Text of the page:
Revival in the Sinoville congregation in Pretoria

Revival is God’s work

Revival is an event that God himself creates through the working of the Holy Spirit and it is based on what Jesus has already done and still does. This is a core truth that we must first realise before we can believe and pursue it.

Our early years in Sinoville

This article is about the experiences of Annakie and me in the AFM Sinoville congregation in Pretoria during the years 1972 to 1975. Maybe I should not talk about revival, because we did not pray for a revival at that time and never referred to it as a revival. And yet, when I think back today, I would say that I would not want or expect anything different from a revival or a revival in the making. At that time, we learned a lot from the Lord, that I trust will emerge in this article.

These stories come from the book “Ordinary People: to think anew about revival”. You can download it at https://www.ats.ac.za/ordinary-people/.

Hierdie stories is ook beskikbaar in Afrikaans.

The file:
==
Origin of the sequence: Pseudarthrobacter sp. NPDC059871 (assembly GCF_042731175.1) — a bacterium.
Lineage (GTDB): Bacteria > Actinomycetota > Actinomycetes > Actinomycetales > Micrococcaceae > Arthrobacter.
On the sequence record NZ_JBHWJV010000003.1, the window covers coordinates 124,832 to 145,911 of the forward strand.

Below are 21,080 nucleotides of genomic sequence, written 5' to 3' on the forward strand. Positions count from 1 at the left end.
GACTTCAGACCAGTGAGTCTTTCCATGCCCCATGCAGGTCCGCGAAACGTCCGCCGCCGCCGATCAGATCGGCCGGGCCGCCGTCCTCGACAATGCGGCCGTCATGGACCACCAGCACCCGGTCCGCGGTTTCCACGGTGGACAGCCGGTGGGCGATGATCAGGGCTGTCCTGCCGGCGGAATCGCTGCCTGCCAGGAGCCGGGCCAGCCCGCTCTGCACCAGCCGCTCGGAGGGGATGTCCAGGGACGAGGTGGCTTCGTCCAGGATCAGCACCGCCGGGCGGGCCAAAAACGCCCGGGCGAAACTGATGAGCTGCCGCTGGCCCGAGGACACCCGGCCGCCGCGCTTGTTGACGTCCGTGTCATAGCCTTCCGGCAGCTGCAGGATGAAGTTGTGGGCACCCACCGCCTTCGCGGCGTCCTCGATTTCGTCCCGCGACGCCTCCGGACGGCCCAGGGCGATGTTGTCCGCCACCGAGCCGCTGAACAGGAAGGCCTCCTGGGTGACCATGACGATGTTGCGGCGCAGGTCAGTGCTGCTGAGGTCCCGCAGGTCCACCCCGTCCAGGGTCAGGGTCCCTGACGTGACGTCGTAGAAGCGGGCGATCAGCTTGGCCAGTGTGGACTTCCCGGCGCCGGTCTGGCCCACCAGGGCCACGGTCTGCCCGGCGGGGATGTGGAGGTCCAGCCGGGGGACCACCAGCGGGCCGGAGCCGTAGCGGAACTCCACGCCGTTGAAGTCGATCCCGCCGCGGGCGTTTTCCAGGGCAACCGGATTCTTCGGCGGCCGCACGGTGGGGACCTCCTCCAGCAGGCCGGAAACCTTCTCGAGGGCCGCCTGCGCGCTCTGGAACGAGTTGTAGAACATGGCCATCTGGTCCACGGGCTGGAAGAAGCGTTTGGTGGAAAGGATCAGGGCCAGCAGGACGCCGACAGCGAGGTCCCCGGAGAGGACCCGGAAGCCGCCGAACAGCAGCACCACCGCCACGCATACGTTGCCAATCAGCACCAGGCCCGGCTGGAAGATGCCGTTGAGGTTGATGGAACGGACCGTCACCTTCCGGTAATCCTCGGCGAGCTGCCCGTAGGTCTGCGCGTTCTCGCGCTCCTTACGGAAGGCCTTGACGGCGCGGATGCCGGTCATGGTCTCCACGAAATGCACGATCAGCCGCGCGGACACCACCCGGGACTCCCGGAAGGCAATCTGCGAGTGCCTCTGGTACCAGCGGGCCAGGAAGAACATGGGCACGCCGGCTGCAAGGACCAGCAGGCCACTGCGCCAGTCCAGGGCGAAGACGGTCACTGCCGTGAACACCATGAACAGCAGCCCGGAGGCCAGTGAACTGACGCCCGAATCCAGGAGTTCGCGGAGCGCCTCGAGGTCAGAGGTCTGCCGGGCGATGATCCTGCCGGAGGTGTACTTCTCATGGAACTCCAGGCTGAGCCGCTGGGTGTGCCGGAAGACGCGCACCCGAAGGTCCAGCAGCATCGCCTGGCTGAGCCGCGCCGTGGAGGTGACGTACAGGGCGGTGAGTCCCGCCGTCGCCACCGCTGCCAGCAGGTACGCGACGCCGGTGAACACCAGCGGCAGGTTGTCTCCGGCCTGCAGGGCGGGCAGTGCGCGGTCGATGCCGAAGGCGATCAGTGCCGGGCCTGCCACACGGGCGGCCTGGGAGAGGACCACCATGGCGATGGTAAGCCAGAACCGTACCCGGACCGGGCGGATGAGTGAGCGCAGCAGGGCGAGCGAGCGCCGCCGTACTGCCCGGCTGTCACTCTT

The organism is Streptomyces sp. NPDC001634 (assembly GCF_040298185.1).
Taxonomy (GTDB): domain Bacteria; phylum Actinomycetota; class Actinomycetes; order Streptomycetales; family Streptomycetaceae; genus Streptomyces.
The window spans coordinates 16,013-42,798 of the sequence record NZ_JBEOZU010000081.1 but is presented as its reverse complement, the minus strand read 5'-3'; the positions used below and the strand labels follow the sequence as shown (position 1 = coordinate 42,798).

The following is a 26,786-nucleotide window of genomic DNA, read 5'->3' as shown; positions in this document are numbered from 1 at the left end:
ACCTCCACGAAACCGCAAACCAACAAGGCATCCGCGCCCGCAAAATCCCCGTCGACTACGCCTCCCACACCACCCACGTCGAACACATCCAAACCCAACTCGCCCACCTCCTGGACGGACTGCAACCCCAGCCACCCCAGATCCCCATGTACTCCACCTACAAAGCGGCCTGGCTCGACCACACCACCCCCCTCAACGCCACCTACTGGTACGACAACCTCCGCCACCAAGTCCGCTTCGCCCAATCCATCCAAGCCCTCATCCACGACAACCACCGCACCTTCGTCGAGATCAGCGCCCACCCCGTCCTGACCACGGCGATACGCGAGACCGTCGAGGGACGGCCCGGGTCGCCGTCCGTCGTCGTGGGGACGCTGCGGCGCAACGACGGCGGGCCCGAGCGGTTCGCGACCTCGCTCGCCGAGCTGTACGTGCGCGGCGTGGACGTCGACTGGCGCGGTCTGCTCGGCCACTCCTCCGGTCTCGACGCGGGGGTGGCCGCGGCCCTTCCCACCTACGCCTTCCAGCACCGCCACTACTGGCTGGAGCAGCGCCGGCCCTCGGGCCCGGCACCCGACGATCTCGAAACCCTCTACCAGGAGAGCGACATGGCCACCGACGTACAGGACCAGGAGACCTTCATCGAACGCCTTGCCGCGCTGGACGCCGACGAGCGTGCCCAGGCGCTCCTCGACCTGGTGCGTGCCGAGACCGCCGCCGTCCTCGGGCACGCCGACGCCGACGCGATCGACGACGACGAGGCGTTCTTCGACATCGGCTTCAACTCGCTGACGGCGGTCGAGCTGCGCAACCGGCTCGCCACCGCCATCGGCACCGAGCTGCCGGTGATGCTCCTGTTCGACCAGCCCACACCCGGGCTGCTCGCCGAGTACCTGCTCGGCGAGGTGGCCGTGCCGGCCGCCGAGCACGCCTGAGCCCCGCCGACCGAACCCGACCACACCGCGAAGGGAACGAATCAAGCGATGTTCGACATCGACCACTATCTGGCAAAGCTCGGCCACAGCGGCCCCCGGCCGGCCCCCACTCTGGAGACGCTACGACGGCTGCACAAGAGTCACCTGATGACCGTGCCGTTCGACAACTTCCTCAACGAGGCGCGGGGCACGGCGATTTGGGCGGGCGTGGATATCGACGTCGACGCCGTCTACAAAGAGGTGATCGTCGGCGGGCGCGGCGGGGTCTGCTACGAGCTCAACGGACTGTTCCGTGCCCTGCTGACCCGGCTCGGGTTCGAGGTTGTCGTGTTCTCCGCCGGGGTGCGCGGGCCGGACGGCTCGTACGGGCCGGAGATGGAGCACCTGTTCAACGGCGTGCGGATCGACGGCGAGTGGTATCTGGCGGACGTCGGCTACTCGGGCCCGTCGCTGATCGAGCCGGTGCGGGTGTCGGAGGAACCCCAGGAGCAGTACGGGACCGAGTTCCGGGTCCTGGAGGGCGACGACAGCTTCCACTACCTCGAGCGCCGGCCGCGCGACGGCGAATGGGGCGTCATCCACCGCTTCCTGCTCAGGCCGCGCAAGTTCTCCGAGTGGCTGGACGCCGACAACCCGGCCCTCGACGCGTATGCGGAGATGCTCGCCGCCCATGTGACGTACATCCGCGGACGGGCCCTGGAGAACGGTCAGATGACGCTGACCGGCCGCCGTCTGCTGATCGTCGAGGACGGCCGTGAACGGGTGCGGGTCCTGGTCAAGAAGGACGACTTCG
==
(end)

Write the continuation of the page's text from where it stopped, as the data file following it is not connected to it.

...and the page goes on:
Listen to these stories

Sinoville was our first congregation, and we were also the new congregation’s first pastor couple. The AFM church’s new policy, at that time, was that large congregations had to divide, in order to create new growth within the AFM. The secession in which we were involved had to take place from Gezina congregation. Gezina congregation, however, were not for such a secession or split.  The AFM then decided that a new congregation would be established in the new neighbourhood north of the Magaliesberg mountains. The understanding was that all AFM members who lived in that area would worship in the new Sinoville congregation, but this decision was not enforced.  The Sinoville congregation that started in Doctor Buitendag’s consulting rooms received a 1,000 sq. m. plot from the AFM region to build a future church building on. The new congregation largely had to recruit the AFM members who lived north of the mountain. These members who came from different congregations were not a homogeneous group. Some were not regular churchgoers. Yet, the new congregation had created new expectations and new commitment amongst some people.

At our reception, the Vice-Chairman of the congregation, Professor Jasper van der Westhuizen, said that they were looking for a pastor who will lead them faithfully through the Word of God. Perhaps I answered him in my speech that I would like to be part of a pentecostal congregation that was founded on the Acts congregation. It was my dream, a church where people will be full of the Holy Spirit, and where the power of God will be noticeably at work and where people will be converted. I sometimes forced my ideal, so that at times our members kicked like a donkey forced at a waterhole.

Our suffering